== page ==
‘Historically Tight’ Labor Market Stresses Employers

Job openings are at record highs, fast food and retail outfits are offering hiring bonuses, and large corporations from retail to banking have substantially raised their minimum wages.

Wilmington Trust has published a report of its annual capital markets assumptions, this year putting a spotlight on several macroeconomic trends that have been either caused by or significantly accelerated by the coronavirus pandemic.

Among these themes is the emergence of a historically tight labor market—wherein the number of job openings far outpaces the number of available workers. According to Wilmington Trust’s market experts, this trend is “badly out of sync with the overall economic cycle,” which in other ways appears very promising. As the report spells out, this severe labor market shortage, more than any other economic factor, is accounting for a massive breakdown in the normally well-oiled global supply chain.

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Consumers and economists alike can see disruptions at every node of the supply chain, from production to transportation and distribution, and these are straining businesses globally. A more subtle factor at play, the report suggests, is the way labor participation—and how firms deal with global resource disorder—will likely determine the path for inflation, which is “the critical consideration” for investors, employers and economies as a whole in 2022.

“By nearly any measure, the U.S. labor market is sending the customary signals of an economy deep in the deceleration phase,” the report explains. “Job openings are at record highs, fast food and retail outfits are offering hiring bonuses, and large corporations from retail to banking have substantially raised their minimum wages. These clear signs of labor market tightness are perhaps counterintuitive given the relative youth of the economic recovery—not yet two years young—coupled with the monumental scale of job losses during the pandemic.”

Wilmington Trust’s analysis concludes there are multiple forces impeding the return of workers and, to varying degrees, the firm expects these forces to abate in 2022 and conditions to ease. In its analysts’ view, the main drivers holding back labor force participation are accelerated retirements, broad skills mismatches, workers making serious and potentially durable lifestyle reassessments, and the lingering effects of the pandemic.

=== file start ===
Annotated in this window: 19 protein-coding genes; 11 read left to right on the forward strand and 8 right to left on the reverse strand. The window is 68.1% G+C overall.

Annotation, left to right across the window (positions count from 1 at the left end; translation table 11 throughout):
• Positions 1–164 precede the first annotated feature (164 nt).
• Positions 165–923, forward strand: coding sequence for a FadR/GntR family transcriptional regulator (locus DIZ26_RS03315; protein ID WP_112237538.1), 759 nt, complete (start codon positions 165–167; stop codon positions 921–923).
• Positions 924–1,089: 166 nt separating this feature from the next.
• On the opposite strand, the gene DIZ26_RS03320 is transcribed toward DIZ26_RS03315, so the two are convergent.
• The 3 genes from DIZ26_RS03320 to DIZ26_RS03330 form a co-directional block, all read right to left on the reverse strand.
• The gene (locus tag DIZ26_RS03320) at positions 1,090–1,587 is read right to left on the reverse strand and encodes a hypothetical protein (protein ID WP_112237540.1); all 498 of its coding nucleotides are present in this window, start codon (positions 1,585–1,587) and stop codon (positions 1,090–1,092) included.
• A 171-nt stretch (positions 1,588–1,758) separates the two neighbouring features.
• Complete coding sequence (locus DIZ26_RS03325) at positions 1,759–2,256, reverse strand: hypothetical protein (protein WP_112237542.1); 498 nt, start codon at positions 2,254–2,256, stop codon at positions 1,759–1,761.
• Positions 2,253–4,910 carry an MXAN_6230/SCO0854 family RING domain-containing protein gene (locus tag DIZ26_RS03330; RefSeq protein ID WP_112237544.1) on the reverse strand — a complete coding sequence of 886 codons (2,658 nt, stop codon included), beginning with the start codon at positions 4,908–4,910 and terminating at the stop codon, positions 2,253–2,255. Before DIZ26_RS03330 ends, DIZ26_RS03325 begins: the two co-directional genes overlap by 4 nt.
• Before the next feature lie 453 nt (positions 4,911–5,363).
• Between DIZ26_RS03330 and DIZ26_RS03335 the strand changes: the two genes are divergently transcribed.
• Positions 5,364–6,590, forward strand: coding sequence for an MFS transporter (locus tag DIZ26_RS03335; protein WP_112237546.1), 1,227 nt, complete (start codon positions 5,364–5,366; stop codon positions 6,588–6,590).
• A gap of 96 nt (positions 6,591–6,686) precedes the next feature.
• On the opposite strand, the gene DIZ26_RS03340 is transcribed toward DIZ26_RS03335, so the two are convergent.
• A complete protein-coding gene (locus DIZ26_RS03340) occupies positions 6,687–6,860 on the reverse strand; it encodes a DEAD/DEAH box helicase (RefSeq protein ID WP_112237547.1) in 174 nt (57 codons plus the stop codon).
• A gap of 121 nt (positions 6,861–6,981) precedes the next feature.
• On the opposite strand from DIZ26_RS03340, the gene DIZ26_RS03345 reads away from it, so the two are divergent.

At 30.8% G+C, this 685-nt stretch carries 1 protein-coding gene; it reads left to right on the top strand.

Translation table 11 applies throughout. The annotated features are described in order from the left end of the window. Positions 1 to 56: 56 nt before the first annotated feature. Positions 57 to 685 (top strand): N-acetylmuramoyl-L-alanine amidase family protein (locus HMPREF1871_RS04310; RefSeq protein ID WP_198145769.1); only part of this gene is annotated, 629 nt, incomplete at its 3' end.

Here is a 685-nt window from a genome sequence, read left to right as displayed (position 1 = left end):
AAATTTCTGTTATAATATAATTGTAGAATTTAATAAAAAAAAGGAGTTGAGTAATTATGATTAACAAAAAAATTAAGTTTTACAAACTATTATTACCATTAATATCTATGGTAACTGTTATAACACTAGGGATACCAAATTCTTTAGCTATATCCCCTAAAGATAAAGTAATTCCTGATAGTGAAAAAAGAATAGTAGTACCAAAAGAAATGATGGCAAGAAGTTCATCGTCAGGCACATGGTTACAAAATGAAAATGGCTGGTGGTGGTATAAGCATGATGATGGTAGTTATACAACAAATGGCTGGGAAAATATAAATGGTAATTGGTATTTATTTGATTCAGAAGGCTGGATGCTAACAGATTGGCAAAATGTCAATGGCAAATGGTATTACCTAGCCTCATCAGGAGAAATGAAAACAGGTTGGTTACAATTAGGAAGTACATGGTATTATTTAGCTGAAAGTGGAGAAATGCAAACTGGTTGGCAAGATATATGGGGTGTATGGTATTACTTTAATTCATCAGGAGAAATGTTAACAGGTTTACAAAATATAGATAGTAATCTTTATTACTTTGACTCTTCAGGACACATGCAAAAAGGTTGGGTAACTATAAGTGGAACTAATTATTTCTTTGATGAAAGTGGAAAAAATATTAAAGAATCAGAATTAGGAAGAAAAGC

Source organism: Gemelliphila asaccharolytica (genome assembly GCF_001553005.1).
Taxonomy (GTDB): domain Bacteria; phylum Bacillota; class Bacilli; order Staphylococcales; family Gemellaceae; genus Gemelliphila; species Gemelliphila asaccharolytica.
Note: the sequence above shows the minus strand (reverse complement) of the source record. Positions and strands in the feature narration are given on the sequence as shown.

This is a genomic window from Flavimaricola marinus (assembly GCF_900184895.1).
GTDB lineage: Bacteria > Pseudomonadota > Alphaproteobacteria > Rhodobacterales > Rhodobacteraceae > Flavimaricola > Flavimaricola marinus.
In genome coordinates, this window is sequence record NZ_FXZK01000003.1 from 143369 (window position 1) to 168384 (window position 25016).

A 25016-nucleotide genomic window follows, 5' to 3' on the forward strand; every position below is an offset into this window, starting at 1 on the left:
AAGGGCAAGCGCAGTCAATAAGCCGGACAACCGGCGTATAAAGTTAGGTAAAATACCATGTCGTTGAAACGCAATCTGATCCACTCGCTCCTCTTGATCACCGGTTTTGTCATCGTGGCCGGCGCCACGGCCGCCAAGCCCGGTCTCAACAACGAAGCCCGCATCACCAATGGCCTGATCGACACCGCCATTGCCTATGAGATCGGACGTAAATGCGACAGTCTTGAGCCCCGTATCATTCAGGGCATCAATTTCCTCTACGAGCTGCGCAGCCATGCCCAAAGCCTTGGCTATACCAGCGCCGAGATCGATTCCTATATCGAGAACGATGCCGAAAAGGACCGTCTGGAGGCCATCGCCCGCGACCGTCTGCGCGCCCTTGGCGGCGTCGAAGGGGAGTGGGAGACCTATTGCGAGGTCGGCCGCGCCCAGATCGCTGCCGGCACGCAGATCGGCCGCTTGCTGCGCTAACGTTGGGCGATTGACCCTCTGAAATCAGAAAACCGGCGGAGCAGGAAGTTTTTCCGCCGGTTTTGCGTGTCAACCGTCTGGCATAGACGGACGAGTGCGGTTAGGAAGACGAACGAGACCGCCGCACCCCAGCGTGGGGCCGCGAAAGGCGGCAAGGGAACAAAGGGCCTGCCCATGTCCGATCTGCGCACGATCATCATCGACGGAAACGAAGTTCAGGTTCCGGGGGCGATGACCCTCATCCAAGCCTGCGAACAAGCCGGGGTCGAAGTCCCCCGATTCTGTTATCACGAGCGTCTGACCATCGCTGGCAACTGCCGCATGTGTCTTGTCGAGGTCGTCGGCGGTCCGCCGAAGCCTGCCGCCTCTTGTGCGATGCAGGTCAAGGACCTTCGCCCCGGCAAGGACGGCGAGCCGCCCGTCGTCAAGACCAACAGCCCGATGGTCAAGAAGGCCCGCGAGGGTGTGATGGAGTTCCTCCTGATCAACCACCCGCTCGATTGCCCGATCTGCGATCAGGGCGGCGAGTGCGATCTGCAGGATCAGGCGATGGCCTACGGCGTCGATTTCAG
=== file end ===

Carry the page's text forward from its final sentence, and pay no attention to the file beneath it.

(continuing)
As the report explains, the labor market in an economy that is emerging from a recession or depression typically lags the economic and market recovery.

“For example, in the previous cycle, the economy bottomed out in June 2009, but the labor market kept worsening for more than six months,” the report notes. “Job losses continued until March 2010 and the unemployment rate did not decline significantly until the summer, a full year after the recession ended. [Likewise,] the unemployment rate peaks for the 1990 and 2001 recession periods came long after the recessions had ended.”

Wilmington Trust calls this “a familiar and reliable dynamic,” as employers are reticent to hire until the recovery is well-established. As such, in a “normal cycle,” it takes years for the unemployment rate to grind lower and for wage pressures to build.

It does not take a skilled economist to recognize that this cycle is different. The unemployment rate fell to 4.2% as of November, and there are reasons to believe the official unemployment rate is even understating the degree of tightness in the labor market, due to low participation. These factors imply that, not only has the labor market never been this tight, but never before has a tight labor market happened this quickly after a downturn. In hard numbers, government data shows the overall labor force is down by 2.4 million workers as of November, and much of the decline, especially for the upper age brackets, is likely permanent, according to Wilmington Trust.

“The long-anticipated retirement of Baby Boomers is a structural phenomenon, but it has been hastened by cyclical forces, including financial markets,” the report suggests. “Ironically, the rapid recovery of equity markets (and, by extension, retirement accounts) worked hand-in-hand with COVID fatigue to quicken the retirement of the largest U.S. generation. … Once financial markets recovered, retirement accelerated.”

This dynamic has created a vacuum, the report explains, and many employers are seeing mid-level employees either moving up quickly or being hired away by competitors. The vacuum is also horizontal across sectors, the report finds, with former restaurant staffers, for example, being scooped up to work in other industries, creating novel challenges for refilling positions.

“We expect markets and retirement accounts to perform well in 2022, so we do not anticipate that recent retirees will rush back in,” the report says. “But a host of factors could entice some to return, including a period of market weakness, higher wages or a realization that retirement funds will prove insufficient.”

Ultimately, with the demand for talent so far outstripping supply, and a third of U.S. workers considering a job change in the next year, employers are being forced to pay more attention than ever to their workers’ expectations and desires, as well as their emotional and physical well-being in the workplace. Together, these trends are redefining the workplace benefits market.

The full text of the Wilmington Trust report is available here.